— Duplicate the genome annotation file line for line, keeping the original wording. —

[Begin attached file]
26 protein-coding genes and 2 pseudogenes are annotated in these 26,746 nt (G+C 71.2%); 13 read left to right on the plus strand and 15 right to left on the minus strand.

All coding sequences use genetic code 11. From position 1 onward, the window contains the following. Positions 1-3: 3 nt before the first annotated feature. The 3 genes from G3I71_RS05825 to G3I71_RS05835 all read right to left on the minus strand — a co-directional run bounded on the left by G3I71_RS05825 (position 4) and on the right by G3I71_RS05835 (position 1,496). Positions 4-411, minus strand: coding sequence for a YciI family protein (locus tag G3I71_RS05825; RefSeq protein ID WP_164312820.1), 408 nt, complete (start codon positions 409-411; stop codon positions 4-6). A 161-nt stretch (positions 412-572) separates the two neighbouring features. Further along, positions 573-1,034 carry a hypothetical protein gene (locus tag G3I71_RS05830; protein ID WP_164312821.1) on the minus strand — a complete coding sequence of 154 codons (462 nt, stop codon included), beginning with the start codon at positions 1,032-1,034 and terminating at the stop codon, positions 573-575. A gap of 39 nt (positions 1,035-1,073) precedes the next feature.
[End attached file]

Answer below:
26 protein-coding genes and 2 pseudogenes are annotated in these 26,746 nt (G+C 71.2%); 13 read left to right on the plus strand and 15 right to left on the minus strand.

All coding sequences use genetic code 11. From position 1 onward, the window contains the following. Positions 1-3: 3 nt before the first annotated feature. The 3 genes from G3I71_RS05825 to G3I71_RS05835 all read right to left on the minus strand — a co-directional run bounded on the left by G3I71_RS05825 (position 4) and on the right by G3I71_RS05835 (position 1,496). Positions 4-411, minus strand: coding sequence for a YciI family protein (locus tag G3I71_RS05825; RefSeq protein ID WP_164312820.1), 408 nt, complete (start codon positions 409-411; stop codon positions 4-6). A 161-nt stretch (positions 412-572) separates the two neighbouring features. Further along, positions 573-1,034 carry a hypothetical protein gene (locus tag G3I71_RS05830; protein ID WP_164312821.1) on the minus strand — a complete coding sequence of 154 codons (462 nt, stop codon included), beginning with the start codon at positions 1,032-1,034 and terminating at the stop codon, positions 573-575. A gap of 39 nt (positions 1,035-1,073) precedes the next feature.